Brechalon – Free at Smashwords

Senta and the Steel Dragon Book 0: Brechalon is the novella-length preview to The Voyage of the Minotaur, The Dark and Forbidding Land, The Drache Girl, and the other books which make up the Senta and the Steel Dragon series. Set two years before the events in The Voyage of the Minotaur, Brechalon tells the story of the Kingdom of Greater Brechalon in a world that is not quite like our own Victorian Age. The Dechantagne siblings; Iolanthe, Augie, and Terrence plan an expedition to a distant land, hoping the colony they build will restore their family to the position of wealth and power it once had. Meanwhile the powerful sorceress Zurfina rots in an anti-magic prison, guilty of not serving the interests of the kingdom, and the orphan girl Senta Bly lives her life without the knowledge that she will one day grow up to be the sorceress’s apprentice. Senta and the Steel Dragon is a tale of adventure in a world of rifles and steam power, where magic and dragons have not been forgotten.

Brechalon – Senta and the Steel Dragon Book 0 – Free at Smashwords –  –


The Voyage of the Minotaur – Chapter 6 Excerpt

There seemed to be more people milling around on the starboard side of the ship, so he headed to the port, in hopes of finding a spot to sit. When he rounded one of the battleship’s great gun turrets, Zeah saw why most of the others were eschewing this particular location. Zurfina the Magnificent was standing near the railing. Her blond hair was its usual, carefully cultivated chaos. She was wearing a dress which completely covered her from head to heel, but which was so tight and so contoured to her body, that it was more lewd than if she had been standing there naked. Zeah would have sworn that it was made from rubber, had such a thing been possible. The girl that had accompanied the sorceress when she had boarded was with her now. She too wore a black dress, in a more traditional style, though made of the same shiny substance. And the question of what type of animal that the sorceress had brought aboard with her was now answered. The case that she had carried when she had arrived now sat beside the girl, and on top of the case perched a small, sinewy, winged reptile. It had a long, snakelike neck, and an equally long, snakelike tale, four legs and two thin wings. It was covered in scales the color of new steel, even on its wings. When it suddenly flapped them, sparkling reflections caused Zeah to cover his eyes. It was a dragon, the first that the head butler had ever seen. The girl was feeding it pieces of raw, red meat with a gloved hand. Between bites the tiny dragon would make growls reminiscent of an angry housecat and the girl would giggle.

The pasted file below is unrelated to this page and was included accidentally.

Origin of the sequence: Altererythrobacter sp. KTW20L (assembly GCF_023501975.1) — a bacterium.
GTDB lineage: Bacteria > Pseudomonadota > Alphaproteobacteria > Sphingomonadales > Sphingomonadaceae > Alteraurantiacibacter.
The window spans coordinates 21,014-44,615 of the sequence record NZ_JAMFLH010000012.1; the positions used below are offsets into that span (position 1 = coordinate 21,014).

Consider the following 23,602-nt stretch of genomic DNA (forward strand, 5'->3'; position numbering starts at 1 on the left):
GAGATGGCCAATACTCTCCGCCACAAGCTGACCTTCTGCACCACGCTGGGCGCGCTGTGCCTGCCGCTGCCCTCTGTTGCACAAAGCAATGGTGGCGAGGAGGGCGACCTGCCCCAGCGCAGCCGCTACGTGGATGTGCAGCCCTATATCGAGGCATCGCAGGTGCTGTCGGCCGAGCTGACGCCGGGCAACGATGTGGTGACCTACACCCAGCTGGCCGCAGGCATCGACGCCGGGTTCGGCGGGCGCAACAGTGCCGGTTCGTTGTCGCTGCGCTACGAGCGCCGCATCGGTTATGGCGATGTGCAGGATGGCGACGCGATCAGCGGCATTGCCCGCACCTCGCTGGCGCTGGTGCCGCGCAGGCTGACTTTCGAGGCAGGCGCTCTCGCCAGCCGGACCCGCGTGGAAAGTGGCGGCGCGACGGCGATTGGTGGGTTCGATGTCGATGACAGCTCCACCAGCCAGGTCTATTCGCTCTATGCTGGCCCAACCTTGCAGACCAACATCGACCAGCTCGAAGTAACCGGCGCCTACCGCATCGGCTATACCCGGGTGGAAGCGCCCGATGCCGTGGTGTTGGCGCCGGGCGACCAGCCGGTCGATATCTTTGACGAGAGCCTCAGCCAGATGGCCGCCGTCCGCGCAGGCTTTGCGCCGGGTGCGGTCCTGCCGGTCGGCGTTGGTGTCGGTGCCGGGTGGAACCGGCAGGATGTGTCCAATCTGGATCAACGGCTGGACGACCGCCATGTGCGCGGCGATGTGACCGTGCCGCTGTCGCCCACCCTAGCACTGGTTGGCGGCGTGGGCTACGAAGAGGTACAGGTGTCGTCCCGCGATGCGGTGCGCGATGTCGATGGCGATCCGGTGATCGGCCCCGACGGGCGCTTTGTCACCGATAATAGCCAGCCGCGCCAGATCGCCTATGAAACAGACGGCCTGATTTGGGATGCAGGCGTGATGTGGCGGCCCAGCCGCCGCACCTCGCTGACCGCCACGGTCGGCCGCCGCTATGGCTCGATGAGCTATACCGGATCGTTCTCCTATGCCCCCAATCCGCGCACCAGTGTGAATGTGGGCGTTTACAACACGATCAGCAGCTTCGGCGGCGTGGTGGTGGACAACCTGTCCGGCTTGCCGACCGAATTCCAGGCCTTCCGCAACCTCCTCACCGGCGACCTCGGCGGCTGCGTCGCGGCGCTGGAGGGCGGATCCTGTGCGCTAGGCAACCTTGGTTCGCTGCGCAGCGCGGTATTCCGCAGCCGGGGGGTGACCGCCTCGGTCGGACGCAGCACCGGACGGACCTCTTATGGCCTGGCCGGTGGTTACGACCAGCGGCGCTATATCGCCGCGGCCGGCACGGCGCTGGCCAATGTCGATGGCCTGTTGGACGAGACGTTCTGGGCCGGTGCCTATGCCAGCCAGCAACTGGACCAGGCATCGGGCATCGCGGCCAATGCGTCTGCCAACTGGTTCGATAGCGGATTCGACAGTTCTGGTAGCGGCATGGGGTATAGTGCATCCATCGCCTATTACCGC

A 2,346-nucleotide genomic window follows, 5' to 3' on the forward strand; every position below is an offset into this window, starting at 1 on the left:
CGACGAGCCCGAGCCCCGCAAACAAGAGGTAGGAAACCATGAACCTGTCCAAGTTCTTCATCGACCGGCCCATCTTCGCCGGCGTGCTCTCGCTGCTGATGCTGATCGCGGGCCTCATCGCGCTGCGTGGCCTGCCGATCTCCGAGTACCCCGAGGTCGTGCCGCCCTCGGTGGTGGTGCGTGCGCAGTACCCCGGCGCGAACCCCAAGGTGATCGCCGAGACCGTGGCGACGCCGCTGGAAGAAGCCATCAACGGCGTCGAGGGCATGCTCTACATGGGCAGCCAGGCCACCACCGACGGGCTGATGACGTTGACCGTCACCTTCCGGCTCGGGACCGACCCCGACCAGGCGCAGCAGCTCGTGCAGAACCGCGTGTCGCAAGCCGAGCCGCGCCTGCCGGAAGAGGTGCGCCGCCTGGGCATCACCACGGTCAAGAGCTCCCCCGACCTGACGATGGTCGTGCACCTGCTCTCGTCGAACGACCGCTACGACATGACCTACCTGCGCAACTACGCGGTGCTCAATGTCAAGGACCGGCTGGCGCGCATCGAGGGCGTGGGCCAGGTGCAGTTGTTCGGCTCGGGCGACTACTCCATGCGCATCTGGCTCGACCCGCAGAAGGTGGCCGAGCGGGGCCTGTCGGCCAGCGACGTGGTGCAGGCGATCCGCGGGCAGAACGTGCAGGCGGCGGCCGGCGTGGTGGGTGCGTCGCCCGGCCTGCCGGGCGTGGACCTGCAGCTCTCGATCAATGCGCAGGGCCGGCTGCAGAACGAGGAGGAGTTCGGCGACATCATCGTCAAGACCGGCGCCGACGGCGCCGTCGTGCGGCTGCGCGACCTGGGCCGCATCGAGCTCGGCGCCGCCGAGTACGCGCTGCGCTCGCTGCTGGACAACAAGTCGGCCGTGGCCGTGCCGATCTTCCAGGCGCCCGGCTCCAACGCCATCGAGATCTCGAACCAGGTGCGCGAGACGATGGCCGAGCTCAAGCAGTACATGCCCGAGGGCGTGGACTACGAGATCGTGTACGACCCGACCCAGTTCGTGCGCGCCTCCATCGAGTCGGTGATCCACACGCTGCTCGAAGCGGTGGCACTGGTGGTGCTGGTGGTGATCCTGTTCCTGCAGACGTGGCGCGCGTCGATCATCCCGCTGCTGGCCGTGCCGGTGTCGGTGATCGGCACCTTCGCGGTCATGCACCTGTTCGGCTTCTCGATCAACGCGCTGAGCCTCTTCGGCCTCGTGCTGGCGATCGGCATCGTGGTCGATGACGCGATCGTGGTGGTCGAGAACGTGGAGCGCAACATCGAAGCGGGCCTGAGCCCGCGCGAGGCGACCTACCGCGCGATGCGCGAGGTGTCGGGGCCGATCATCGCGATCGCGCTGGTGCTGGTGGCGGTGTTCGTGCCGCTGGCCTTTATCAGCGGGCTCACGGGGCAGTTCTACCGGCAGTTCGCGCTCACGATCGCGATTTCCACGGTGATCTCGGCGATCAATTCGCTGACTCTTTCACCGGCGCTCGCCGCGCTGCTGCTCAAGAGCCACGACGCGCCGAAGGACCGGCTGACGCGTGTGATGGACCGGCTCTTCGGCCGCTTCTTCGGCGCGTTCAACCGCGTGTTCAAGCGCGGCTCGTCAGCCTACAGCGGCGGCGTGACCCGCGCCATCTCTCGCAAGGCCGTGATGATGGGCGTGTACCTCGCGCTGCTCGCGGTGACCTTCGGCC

Zeah paused for a moment, uncertainly. He was about to turn around and go back the way he had come, but the sorceress looked up and saw him. Not wanting to be seen a coward by one so powerful, he squared his shoulders and stepped forward with his porridge and pumpernickel. The girl was sitting on a case covering some type of shipboard equipment, and the butler moved to sit next to her only a few feet from the dragon and the obscenely dressed magic user.

“May I join you?” he asked.

“You are more than welcome, Mr. Korlann,” said Zurfina, in her smoky, sultry voice. “We are at our lessons. Perhaps you can benefit from them as well.”

Zurfina raised her hand and a glowing sphere rose up from the deck. It floated up until it reached the height of her shoulders, and then began expanding and becoming more opaque, until Zeah recognized it as a globe of the world, which stopped growing at eleven or twelve feet in diameter. As it slowly spun in mid-air, Zeah could make out the shapes of the landmasses and oceans of the world.

“This is Greater Brechalon,” said Zurfina, and the shape of the four islands making up the country glowed.

“It’s little,” said the girl.

“Yes it is, Pet,” said Zurfina. “It’s just one of many countries on the continent of Sumir and Sumir is just one of the twelve continents. We’re going to this one—Mallon.”

Another portion of the globe was illuminated as it slowly rotated around in mid-air. This was a large portion of a tremendous landmass made up of four continents, and was almost on the opposite side of the world from Greater Brechalon and the rest of Sumir.

“And this area right inside of Mallon, is the land of Birmisia”

“It’s little too,” said the girl.

“True, it is only a small portion of Mallon, and yet it’s larger than all of Greater Brechalon. You see, that’s why the King and the Prime Minister want colonies on all these other continents. There is all this land, just sitting there, filled with the riches of nature, and no one to reap them—a vast world without the benefits of civilization.”